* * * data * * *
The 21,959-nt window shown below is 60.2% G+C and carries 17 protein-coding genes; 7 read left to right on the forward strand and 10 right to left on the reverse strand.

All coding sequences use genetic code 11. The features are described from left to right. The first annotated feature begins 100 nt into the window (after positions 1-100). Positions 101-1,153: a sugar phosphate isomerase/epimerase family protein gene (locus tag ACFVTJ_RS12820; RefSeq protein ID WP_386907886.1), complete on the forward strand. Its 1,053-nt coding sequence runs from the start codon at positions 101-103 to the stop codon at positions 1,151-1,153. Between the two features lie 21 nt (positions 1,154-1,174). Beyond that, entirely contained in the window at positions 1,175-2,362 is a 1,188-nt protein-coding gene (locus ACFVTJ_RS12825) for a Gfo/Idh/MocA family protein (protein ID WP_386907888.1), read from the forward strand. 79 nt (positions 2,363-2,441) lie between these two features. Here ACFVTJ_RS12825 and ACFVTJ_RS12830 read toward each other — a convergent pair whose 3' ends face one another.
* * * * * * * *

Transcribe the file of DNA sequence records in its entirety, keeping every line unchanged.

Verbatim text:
The 21,959-nt window shown below is 60.2% G+C and carries 17 protein-coding genes; 7 read left to right on the forward strand and 10 right to left on the reverse strand.

All coding sequences use genetic code 11. The features are described from left to right. The first annotated feature begins 100 nt into the window (after positions 1-100). Positions 101-1,153: a sugar phosphate isomerase/epimerase family protein gene (locus tag ACFVTJ_RS12820; RefSeq protein ID WP_386907886.1), complete on the forward strand. Its 1,053-nt coding sequence runs from the start codon at positions 101-103 to the stop codon at positions 1,151-1,153. Between the two features lie 21 nt (positions 1,154-1,174). Beyond that, entirely contained in the window at positions 1,175-2,362 is a 1,188-nt protein-coding gene (locus ACFVTJ_RS12825) for a Gfo/Idh/MocA family protein (protein ID WP_386907888.1), read from the forward strand. 79 nt (positions 2,363-2,441) lie between these two features. Here ACFVTJ_RS12825 and ACFVTJ_RS12830 read toward each other — a convergent pair whose 3' ends face one another.